Hirsch said he hopes to have that out soon, and what will follow down the road is a certification course for goaltending coaches to learn how to teach the fundamentals and build on them. Wamsley wants an 80/20 split, where 80 per cent of what's taught is standard across the board and the other 20 can be tweaked for individual coaches and goalies.

The junior level has become a source of contention about Canadian goaltending, especially since the Canadian Hockey League passed rules to limit Europeans from being drafted at that position. In the not-too-distant future, the CHL won't have any European goaltenders left, assuming the current rules remain in place.

Brathwaite said the immediate goal is for the Ontario Hockey League, which was represented by Joe Birch on the trip, to test a pilot program similar to what Finland and Sweden use.

"We'll have a head guy in the OHL and it'll kind of branch out to maybe the OHL goalie coaches and then actually try to recognize the younger goalies at a younger age, maybe 13, 14, and help them develop," Brathwaite said. "We're going to have a main person (who can) kind of go out to the different branches and try to get everyone on the same page here."

Brathwaite takes exception to the notion that other countries have better goaltenders than Canada's. The five-foot-seven Ottawa native who played for the Edmonton Oilers, St. Louis Blues and Calgary Flames called that "a crock."

"I really, strongly believe we are producing the goaltenders," he said. "It's just the way they've been doing it as a country and an organization getting things on the page earlier than we did."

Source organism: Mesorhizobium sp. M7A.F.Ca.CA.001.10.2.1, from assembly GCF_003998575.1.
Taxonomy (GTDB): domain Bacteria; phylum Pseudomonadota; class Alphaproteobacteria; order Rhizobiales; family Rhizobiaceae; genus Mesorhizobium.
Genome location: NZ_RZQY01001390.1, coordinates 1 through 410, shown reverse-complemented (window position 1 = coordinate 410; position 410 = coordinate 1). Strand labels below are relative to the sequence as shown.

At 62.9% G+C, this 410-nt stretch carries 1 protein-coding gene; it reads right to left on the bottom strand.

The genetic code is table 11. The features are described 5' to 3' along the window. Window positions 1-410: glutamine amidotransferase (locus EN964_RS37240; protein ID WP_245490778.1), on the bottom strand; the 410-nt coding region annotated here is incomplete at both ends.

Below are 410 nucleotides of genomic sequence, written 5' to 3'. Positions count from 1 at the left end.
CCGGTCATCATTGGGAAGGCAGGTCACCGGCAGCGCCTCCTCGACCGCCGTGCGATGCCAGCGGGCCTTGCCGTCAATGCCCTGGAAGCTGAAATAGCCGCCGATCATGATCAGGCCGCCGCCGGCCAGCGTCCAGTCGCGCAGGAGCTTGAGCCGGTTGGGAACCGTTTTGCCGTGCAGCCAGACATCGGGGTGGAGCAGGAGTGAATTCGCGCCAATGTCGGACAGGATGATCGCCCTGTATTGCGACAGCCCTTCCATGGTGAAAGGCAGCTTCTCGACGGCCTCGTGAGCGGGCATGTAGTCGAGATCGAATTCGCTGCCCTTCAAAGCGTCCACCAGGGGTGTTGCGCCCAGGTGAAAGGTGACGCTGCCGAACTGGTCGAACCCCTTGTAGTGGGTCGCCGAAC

The results have shown through over the past two decades. Over the past 20 seasons, only two Canadian-born goaltenders have won the NHL's Vezina Trophy: Martin Brodeur (four times) and Jose Theodore.

In the previous 20, only three times did someone born outside Canada win the Vezina: Americans John Vanbiesbrouck and Tom Barrasso and Swede Pelle Lindbergh. The past three winners are from Finland (Tuukka Rask), Russia (Sergei Bobrovsky) and Sweden (Henrik Lundqvist).

Hirsch thinks Canadians have taken great goaltending for granted. A generation headlined by Brodeur and Patrick Roy made it easy to do that.

"It's the lack of the coaching," said Hirsch, who spent time as goaltending coach with the Toronto Maple Leafs and Blues. "There's a lot of coaches out there that just bury their head and (follow the) old analogy of, 'Just shut up and get in there and stop the puck.' That's barbaric and that's the way it was. We taught ourselves. That's how you learned. And if you were the best athlete and you were able to learn and teach yourself, pretty much, or got lucky and met somebody that knew about goaltending, that's how you became good."

"Now we can't rely on that anymore. We need coaches, and we need these guys to be respected."

It'll take some time before Canada is able to fully implement a brand new system of growing goaltenders. The results likely won't be seen until the 2019 world juniors at the earliest.

For now, it's a start.

"We're behind in it," Hirsch said, "but better late than never."